Bamboo may be invasive, to prevent this, Peter suggests planting it in a rubber trough which will contain the root system. It can take five years or so to establish then grows rapidly.

Rhubarb against stone wall in garden

The stonework is beautiful in its own right.

Ornamental rhubarb is growing against a sunny wall of the house.

Rhubarb and Yucca, side garden

The yucca grows well in this area (USDA zone 5)

Yucca intermixed with ornamental rhubarb.

plants in pots, front garden

Tender plants in pots in the front yard

In front of the house the tender plants thrive in the dappled shade from the maple tree. That’s Ruffian on the lawn, keeping an eye on things.

Euphorbia and tradescantia in front garden

The purple creeping plant is Tradescantia Pallida Purpurea

This fantastic stick-like plant is the ‘Pencil Cactus’ Euphorbia schimperi. Peter plucked a small stem from a nightclub (which charged $5.00 for a glass of soda!) and it has rooted and grown quite large.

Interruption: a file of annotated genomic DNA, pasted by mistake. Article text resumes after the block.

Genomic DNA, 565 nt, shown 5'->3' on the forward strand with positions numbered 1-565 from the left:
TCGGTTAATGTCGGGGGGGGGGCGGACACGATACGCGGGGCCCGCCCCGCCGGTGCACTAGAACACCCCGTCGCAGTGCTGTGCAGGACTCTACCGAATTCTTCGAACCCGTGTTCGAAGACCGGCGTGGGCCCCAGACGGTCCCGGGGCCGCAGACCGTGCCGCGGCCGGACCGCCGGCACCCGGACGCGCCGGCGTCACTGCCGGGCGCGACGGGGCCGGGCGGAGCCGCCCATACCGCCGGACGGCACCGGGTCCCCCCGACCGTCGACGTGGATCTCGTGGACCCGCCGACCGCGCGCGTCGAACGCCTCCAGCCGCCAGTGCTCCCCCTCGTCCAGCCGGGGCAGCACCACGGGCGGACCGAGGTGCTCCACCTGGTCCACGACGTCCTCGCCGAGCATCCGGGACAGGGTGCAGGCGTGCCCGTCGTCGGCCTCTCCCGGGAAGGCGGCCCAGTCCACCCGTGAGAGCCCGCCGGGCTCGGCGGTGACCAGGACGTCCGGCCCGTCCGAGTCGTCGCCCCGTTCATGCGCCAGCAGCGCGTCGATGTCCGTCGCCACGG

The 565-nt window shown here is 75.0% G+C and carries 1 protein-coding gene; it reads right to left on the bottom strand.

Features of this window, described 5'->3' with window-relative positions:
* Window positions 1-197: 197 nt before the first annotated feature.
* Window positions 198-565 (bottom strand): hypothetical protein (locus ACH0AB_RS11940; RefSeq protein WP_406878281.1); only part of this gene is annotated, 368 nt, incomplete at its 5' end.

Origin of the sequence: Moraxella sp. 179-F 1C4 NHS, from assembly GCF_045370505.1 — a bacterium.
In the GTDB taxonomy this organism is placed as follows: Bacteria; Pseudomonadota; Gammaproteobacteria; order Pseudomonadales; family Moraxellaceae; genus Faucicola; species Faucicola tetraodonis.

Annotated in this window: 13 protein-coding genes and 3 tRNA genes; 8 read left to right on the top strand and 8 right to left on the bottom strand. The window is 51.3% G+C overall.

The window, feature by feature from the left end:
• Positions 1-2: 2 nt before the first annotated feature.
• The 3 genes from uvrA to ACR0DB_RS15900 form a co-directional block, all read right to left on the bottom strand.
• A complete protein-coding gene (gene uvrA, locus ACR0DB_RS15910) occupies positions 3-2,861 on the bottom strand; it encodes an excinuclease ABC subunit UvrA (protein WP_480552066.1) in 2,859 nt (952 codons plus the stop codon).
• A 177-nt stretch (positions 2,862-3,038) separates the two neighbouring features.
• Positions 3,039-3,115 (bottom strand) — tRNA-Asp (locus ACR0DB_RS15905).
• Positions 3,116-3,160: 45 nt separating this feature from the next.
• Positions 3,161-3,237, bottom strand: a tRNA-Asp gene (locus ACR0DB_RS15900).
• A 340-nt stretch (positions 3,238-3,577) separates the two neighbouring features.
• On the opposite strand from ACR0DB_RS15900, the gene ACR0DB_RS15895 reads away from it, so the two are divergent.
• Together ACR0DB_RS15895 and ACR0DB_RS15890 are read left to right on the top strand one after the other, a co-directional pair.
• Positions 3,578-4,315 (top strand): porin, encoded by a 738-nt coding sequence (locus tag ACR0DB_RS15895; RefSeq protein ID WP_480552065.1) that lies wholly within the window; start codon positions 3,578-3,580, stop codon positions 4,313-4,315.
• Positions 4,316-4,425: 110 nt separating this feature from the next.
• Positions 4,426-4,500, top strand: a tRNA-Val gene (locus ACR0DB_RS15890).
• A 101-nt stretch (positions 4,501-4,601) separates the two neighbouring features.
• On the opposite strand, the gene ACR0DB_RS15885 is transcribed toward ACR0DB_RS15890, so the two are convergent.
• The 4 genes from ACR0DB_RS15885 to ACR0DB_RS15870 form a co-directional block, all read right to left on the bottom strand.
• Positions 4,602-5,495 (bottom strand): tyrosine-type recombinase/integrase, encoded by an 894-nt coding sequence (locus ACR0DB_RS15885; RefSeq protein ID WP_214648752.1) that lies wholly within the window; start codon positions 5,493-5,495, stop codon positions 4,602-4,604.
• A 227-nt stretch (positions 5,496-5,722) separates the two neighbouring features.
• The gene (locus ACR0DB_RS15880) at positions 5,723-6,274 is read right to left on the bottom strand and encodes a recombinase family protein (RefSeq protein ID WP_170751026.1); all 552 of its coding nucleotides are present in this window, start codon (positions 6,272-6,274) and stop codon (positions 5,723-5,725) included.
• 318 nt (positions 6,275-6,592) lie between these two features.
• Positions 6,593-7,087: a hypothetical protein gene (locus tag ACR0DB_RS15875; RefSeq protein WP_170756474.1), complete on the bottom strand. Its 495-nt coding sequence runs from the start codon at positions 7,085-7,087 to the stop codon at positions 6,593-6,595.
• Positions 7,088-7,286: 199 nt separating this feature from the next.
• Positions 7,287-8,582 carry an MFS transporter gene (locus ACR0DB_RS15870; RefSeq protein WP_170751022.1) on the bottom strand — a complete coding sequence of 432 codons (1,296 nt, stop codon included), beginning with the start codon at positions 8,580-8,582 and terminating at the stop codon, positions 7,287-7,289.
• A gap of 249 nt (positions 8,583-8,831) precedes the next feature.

Euphorbia pachypodioides

I think this spiky one is Euphorbia pachypodioides

spiky stem of Euphorbia pachypodioides


Euphorbia in pot

Until seeing this collection, I had no idea that the Euphorbia genus includes such a variety of forms – many plants that I thought were ‘cacti’ are actually Euphorbia.

a cultivar of Euphorbia lacte

This cultivar is usually grafted with another Euphorbia because it’s difficult to grow on its own roots.

This is a cultivar of Euphorbia lacte.

A rare euphorbia, in the family Opuntia

A rare Euphorbia, in the family Opuntia

Agave x Manfreda Bloodspots

Pretty agave with red spots, called Agave x Manfreda Bloodspots.

Agave paryii 'Truncatum'

In the background, Agave paryii ‘Truncatum’ which has long spines at the tips.

Monkey Puzzle tree, Araucaria araucana

‘Monkey Puzzle’ tree, Araucaria araucana

While growing up in London UK, I saw this 130′ tree growing in the tiny front gardens of Victorian terrace houses. We called it the Monkey Puzzle’ tree and seeing it here in New York brought back memories. It took Peter and Deb 14 years to find this one. Now rare in its native habitat, South America.